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Admins: MS should be more flexible with patch management apps

Microsoft's patch management application may be free, but admins say they're paying with less flexibility.

Windows administrators like Microsoft's SUS for patch management on the desktop, but when it comes to servers, some customers wish the freebie application would be just a tad more flexible in terms of how it schedules updates.

Software Update Services (SUS) is a patch management application that is bundled with Windows. SUS targets customers who have relatively simple environments and need to install the latest fixes on desktops and servers, according to Microsoft. The technology is not intended to be an all- encompassing patch management tool for every customer, said Bill Anderson, who is SMS lead product manager at Microsoft.

SUS works by first notifying an administrator when a patch becomes available. The patch isn't actually downloaded unless an administrator accepts the patch from an administrative console. Once that happens, all machines pointed at the SUS server will download the patch. The system must then be restarted for the patch to be fully applied.

Anderson said SUS works best in a small company where the IT director may also be a dentist, for example. It is also useful in a medium-sized enterprise, but one where there are few applications, and certainly no complex ones.

Anderson advises large enterprise customers to use a full-featured software distribution system for patches, like System Management Server (SMS). Large companies usually have a more rigid schedule in terms of when systems can or can't be shut down, and they also have more custom applications, he said.

But experts said that since patch management is crucial to securing Windows, customers should not need to buy a full-blown Windows management platform to get their patches installed.

"SUS is a great tool in that it does exactly what it says it will do," said Bill Boswell, a principal at the Windows Consulting Group, Glendale, Ariz. Boswell said that customers don't want to pull patches and have them install automatically by restarting all the servers at a pre-scheduled time, which is the way SUS works on servers today. They want to be able to push a patch to a server, and install that patch on their own schedule, he said.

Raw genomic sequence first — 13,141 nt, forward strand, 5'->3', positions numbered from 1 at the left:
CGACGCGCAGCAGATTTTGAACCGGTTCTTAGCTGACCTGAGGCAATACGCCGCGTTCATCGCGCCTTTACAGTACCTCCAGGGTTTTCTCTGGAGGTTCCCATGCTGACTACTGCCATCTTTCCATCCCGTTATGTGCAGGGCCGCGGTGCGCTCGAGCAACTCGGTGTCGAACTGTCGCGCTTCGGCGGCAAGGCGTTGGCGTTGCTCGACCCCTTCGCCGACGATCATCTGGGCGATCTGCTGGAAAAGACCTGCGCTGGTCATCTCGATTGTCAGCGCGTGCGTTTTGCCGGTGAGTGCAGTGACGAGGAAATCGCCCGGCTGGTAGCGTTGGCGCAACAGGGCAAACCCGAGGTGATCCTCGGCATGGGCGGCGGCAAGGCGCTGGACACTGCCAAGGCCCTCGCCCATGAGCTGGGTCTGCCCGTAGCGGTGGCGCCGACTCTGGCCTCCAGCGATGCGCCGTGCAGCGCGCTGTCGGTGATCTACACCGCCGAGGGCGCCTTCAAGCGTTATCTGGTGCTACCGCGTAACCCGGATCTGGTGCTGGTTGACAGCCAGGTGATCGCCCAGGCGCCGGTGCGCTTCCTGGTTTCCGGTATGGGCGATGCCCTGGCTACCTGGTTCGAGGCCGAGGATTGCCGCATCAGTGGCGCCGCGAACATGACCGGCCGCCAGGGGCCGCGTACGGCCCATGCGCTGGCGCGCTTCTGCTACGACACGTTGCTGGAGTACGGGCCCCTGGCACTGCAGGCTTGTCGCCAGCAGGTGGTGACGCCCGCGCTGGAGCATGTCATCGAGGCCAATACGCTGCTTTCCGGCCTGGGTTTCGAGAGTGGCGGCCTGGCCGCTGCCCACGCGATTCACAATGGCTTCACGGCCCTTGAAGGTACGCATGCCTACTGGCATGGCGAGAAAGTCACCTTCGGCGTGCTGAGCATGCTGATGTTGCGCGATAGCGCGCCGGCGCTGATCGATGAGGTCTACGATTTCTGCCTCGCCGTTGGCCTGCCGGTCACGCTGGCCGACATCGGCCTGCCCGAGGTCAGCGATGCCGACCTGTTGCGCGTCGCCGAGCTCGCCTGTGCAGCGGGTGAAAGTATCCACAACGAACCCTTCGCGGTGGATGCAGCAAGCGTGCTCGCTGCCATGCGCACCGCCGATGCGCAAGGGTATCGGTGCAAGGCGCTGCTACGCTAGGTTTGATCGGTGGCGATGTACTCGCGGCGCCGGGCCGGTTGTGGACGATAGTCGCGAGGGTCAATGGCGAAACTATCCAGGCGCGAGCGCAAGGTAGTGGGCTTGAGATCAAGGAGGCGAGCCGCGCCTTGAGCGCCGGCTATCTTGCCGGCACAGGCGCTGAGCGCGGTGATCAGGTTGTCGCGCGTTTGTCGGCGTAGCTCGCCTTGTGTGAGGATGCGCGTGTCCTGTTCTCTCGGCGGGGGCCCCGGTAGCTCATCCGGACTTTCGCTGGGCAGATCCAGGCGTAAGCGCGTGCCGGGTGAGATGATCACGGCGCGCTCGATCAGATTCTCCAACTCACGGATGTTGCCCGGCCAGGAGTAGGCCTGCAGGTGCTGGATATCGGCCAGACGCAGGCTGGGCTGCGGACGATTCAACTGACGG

"Why not give us a push-based patch management tool?" Boswell said. "When you install Windows Server 2003, secure out of the box, you should get pull and push patch management to make sure everyone stays up to date with security."

Boswell argued that small companies don't need to use SUS to approve their updates; they can simply go to Windows Update. And mid-sized companies might still find using SUS inconvenient when updating servers.

"[The customer] might have to have a separate SUS server," he said. "He can't push the changes out to his servers. He has to log off of the console, approve changes, watch them apply and restart the machine. If he's going to do that, he may as well go to Microsoft's update site."

One customer who recently checked out SUS for the first time said that he likes SUS for desktop patch management, though he prefers to manage his servers himself.

"I wouldn't want the servers to update automatically," said Cory Hopple, network administrator at Abbott Labs, Chicago. I don't want them all rebooting at the same time."

It's hard to calculate how many companies use SUS, but by Microsoft's estimates there have been tens of thousands of downloads. SUS 2.0, which will be released later this year, will also issue updates for Office and will support some as-yet-undetermined applications -- possibly SQL Server or Exchange, Anderson said.

In addition, SUS will include improved reporting features so IT managers can get more feedback as to the status of a newly installed patch. But SUS will not offer more in the way of scheduling patch installation. Anderson said that's just not something mid-market customers are asking for yet, though he did say that Microsoft will continue looking for ways to bring more features to customers, particularly those in medium sized businesses.

"If we keep talking to medium-sized business customers, and they need more functions, we will keep identifying ways to help," he said.

As Microsoft moves toward its next-generation management architecture, many products in the portfolio will be changing. The company's long term goal for patch management is to make it as transparent as possible, Anderson said.

"Customers shouldn't have to think as much about a security patch," he said.


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